Evolving Risk and Prognostic Factors and Their Role in Outcomes and Recovery Following Sport-related Concussion
R.J. Elbin, University of Arkansas, USA
Program ID: SYM-18
Presentation: October 4, 2013 11:30 am - 12:30 pm
Room: Oak Alley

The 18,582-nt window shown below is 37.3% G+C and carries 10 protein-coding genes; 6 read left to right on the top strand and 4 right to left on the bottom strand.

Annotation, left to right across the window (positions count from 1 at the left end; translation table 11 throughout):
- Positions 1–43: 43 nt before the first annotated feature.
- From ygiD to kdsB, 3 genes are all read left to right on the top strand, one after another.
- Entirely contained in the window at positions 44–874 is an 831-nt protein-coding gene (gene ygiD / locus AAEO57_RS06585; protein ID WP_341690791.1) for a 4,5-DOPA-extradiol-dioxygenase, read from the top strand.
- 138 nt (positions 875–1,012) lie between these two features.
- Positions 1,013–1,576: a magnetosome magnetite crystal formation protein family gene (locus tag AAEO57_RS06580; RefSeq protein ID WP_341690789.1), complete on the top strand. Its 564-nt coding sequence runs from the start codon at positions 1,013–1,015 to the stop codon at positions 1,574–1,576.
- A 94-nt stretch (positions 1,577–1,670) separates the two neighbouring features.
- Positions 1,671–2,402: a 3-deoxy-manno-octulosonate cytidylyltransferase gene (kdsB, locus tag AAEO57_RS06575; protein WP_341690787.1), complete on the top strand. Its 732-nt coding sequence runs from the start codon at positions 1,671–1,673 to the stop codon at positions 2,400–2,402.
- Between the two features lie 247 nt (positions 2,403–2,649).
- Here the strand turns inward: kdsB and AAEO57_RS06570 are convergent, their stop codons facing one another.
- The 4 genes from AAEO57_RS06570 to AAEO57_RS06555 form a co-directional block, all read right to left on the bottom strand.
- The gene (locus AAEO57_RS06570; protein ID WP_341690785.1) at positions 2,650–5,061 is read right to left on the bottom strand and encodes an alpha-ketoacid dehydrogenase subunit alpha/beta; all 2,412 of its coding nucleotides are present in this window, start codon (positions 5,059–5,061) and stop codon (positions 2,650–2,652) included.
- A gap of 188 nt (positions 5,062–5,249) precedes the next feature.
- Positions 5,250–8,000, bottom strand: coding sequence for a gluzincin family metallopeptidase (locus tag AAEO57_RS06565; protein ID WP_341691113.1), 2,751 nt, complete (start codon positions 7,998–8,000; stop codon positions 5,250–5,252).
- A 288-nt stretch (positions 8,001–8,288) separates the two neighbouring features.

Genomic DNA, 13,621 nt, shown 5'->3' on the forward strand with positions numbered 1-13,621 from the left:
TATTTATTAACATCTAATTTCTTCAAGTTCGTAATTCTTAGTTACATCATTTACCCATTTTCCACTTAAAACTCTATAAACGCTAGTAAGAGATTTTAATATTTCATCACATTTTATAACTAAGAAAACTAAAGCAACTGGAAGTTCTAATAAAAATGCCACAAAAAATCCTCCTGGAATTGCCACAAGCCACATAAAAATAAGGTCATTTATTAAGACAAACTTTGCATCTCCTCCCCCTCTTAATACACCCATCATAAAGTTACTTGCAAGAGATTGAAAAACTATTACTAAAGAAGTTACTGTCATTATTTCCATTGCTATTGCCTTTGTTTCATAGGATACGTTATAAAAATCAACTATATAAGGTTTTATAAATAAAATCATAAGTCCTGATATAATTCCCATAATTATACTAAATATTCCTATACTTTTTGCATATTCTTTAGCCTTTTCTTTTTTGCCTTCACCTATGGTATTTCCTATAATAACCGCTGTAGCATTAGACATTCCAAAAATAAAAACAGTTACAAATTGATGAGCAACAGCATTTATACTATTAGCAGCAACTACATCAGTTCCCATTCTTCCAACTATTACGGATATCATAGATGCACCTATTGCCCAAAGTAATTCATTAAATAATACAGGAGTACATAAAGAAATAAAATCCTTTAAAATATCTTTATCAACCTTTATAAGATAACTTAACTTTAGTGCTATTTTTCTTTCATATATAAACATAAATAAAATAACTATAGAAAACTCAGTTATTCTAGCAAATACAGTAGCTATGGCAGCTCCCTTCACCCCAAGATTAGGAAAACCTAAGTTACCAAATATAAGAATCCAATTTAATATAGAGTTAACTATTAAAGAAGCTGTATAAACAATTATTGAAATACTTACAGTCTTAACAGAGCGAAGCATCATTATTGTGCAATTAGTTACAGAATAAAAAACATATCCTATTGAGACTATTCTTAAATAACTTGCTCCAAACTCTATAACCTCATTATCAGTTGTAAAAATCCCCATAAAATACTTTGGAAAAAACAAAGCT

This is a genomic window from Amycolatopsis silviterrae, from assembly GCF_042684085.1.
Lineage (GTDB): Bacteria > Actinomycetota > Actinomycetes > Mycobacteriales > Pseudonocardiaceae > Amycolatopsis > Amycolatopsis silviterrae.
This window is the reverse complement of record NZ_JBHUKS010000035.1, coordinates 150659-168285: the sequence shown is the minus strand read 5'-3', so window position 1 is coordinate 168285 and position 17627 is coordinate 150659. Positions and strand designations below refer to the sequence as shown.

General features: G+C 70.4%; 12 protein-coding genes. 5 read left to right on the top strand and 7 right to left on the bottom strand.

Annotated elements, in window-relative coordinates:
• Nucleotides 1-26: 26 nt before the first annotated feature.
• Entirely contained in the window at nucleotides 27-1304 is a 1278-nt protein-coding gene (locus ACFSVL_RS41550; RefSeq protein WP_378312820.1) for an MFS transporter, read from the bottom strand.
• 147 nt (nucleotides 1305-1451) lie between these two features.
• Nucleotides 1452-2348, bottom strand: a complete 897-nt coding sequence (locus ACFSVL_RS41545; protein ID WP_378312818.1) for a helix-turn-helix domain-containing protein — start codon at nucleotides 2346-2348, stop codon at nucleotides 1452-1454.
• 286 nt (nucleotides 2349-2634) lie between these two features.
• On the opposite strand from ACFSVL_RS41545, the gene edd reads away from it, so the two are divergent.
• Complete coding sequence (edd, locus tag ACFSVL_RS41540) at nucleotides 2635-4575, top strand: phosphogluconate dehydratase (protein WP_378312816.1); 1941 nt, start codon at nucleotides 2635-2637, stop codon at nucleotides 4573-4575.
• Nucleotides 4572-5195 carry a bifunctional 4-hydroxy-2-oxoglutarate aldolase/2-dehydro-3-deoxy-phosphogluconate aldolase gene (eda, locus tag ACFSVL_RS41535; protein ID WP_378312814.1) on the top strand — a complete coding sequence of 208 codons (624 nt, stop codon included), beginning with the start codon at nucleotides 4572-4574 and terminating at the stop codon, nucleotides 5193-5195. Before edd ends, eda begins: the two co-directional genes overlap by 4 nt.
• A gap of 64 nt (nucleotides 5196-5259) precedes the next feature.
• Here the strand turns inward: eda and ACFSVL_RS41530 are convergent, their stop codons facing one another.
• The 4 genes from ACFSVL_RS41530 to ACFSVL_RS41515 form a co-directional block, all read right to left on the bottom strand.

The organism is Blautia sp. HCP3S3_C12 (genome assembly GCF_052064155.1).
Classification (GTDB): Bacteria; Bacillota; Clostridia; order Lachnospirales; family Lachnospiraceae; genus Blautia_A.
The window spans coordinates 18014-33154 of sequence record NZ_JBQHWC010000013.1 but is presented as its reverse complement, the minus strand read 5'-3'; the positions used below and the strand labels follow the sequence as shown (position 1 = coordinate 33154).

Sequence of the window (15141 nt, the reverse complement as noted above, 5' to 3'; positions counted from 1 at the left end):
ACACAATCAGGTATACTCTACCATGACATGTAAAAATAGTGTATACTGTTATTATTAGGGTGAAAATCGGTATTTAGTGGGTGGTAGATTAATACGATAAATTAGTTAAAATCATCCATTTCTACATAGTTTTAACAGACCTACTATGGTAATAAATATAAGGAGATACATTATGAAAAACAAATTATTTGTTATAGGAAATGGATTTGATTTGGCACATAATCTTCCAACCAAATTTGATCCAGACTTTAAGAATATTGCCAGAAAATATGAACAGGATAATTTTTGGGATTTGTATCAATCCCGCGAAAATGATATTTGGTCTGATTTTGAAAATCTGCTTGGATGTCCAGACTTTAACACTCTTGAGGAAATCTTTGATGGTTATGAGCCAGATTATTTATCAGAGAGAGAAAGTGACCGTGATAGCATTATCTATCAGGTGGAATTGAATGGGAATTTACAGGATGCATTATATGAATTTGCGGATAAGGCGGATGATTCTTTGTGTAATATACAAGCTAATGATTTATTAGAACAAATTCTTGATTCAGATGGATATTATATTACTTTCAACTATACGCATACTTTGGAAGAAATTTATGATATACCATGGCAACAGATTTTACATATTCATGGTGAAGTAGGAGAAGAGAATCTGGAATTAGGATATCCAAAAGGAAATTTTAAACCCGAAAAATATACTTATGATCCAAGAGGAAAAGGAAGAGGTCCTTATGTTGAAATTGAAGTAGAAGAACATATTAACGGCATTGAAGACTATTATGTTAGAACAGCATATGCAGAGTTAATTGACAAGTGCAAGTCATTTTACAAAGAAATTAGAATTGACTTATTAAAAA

The purpose of this presentation is to examine evidence for evolving risk and prognostic factors of outcomes following concussion including on-field and sub-acute signs/symptoms and cognitive impairments, post-traumatic migraine (PTM), ADHD/LD, and other factors. The signs, symptoms, and impairments (i.e., cognitive, physical, vestibular ocular) presented by athletes with a sport-related concussion and the concomitant approach to the injury are highly individualized (McCrory et al., 2009). The inconsistent presentation of concussion has warranted attention from researchers to identify factors that influence the risk and recovery from concussion. Established health history factors that include age (Field, Collins, Lovell, & Maroon, 2003), sex (Covassin, Elbin, Harris, Parker, & Kontos, 2012), and history of previous concussion (Covassin, Stearne, & Elbin, 2008; Iverson, Echemendia, Lamarre, Brooks, & Gaetz, 2012) are known to influence concussion risk and recovery outcomes. In addition, injury-specific temporal factors including on-field dizziness (Lau, Kontos, Collins, Mucha, & Lovell, 2011), sub-acute post-traumatic migraine (Mihalik et al., 2005), and post-traumatic amnesia (PTA: Collins et al., 2003) influence the severity and recovery from concussion. Recently, researchers have identified additional health history and injury-specific factors that influence outcomes following sport-relate concussion and should be considered by sport psychology professionals who work with concussed athletes. In this presentation we will critically examine evidence for established and emerging factors that influence concussion risk and outcomes. In addition, the results of several new clinical studies that examine the influence of migraine history, PTM, learning disability/ADHD, and vestibular ocular impairment will be analyzed. The role of these factors in assessment and management of sport-related concussion will be emphasized.